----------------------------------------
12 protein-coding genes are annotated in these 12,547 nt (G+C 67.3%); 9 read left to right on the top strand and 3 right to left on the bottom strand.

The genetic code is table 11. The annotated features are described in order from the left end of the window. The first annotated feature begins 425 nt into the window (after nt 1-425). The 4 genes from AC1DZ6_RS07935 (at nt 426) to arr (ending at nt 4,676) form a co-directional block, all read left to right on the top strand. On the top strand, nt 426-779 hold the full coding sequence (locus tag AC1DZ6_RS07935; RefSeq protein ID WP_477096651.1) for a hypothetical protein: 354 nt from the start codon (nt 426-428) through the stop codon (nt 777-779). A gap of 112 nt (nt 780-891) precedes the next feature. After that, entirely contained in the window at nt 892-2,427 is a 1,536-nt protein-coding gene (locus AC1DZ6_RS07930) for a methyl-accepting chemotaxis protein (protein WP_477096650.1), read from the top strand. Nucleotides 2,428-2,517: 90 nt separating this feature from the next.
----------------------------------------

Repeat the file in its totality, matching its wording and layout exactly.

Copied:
12 protein-coding genes are annotated in these 12,547 nt (G+C 67.3%); 9 read left to right on the top strand and 3 right to left on the bottom strand.

The genetic code is table 11. The annotated features are described in order from the left end of the window. The first annotated feature begins 425 nt into the window (after nt 1-425). The 4 genes from AC1DZ6_RS07935 (at nt 426) to arr (ending at nt 4,676) form a co-directional block, all read left to right on the top strand. On the top strand, nt 426-779 hold the full coding sequence (locus tag AC1DZ6_RS07935; RefSeq protein ID WP_477096651.1) for a hypothetical protein: 354 nt from the start codon (nt 426-428) through the stop codon (nt 777-779). A gap of 112 nt (nt 780-891) precedes the next feature. After that, entirely contained in the window at nt 892-2,427 is a 1,536-nt protein-coding gene (locus AC1DZ6_RS07930) for a methyl-accepting chemotaxis protein (protein WP_477096650.1), read from the top strand. Nucleotides 2,428-2,517: 90 nt separating this feature from the next.